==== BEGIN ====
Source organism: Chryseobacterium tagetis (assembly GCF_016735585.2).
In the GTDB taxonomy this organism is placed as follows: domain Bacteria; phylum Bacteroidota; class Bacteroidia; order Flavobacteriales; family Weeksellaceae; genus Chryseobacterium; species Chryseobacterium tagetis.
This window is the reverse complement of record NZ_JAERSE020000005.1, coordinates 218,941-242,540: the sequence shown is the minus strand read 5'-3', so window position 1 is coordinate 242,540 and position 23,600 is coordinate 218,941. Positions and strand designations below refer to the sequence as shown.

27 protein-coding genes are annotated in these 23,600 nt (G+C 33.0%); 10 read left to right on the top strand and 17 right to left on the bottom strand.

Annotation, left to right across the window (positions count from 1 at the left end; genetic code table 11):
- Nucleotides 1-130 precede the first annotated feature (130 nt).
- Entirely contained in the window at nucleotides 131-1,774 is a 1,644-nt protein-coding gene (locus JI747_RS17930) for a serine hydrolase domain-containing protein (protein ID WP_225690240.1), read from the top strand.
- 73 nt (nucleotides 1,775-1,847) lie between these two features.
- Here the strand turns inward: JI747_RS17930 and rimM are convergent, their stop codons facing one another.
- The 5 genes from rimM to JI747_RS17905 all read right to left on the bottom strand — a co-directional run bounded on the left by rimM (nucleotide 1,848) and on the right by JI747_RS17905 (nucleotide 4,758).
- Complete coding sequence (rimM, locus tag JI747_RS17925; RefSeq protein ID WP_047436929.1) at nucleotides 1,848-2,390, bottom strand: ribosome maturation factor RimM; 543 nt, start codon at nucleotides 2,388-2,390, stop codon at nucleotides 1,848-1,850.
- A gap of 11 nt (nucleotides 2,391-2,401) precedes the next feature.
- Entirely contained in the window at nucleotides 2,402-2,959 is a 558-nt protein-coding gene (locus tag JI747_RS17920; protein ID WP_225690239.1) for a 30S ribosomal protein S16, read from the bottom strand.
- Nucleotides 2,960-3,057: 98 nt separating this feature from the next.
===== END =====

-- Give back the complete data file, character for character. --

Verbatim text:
Source organism: Chryseobacterium tagetis (assembly GCF_016735585.2).
In the GTDB taxonomy this organism is placed as follows: domain Bacteria; phylum Bacteroidota; class Bacteroidia; order Flavobacteriales; family Weeksellaceae; genus Chryseobacterium; species Chryseobacterium tagetis.
This window is the reverse complement of record NZ_JAERSE020000005.1, coordinates 218,941-242,540: the sequence shown is the minus strand read 5'-3', so window position 1 is coordinate 242,540 and position 23,600 is coordinate 218,941. Positions and strand designations below refer to the sequence as shown.

27 protein-coding genes are annotated in these 23,600 nt (G+C 33.0%); 10 read left to right on the top strand and 17 right to left on the bottom strand.

Annotation, left to right across the window (positions count from 1 at the left end; genetic code table 11):
- Nucleotides 1-130 precede the first annotated feature (130 nt).
- Entirely contained in the window at nucleotides 131-1,774 is a 1,644-nt protein-coding gene (locus JI747_RS17930) for a serine hydrolase domain-containing protein (protein ID WP_225690240.1), read from the top strand.
- 73 nt (nucleotides 1,775-1,847) lie between these two features.
- Here the strand turns inward: JI747_RS17930 and rimM are convergent, their stop codons facing one another.
- The 5 genes from rimM to JI747_RS17905 all read right to left on the bottom strand — a co-directional run bounded on the left by rimM (nucleotide 1,848) and on the right by JI747_RS17905 (nucleotide 4,758).
- Complete coding sequence (rimM, locus tag JI747_RS17925; RefSeq protein ID WP_047436929.1) at nucleotides 1,848-2,390, bottom strand: ribosome maturation factor RimM; 543 nt, start codon at nucleotides 2,388-2,390, stop codon at nucleotides 1,848-1,850.
- A gap of 11 nt (nucleotides 2,391-2,401) precedes the next feature.
- Entirely contained in the window at nucleotides 2,402-2,959 is a 558-nt protein-coding gene (locus tag JI747_RS17920; protein ID WP_225690239.1) for a 30S ribosomal protein S16, read from the bottom strand.
- Nucleotides 2,960-3,057: 98 nt separating this feature from the next.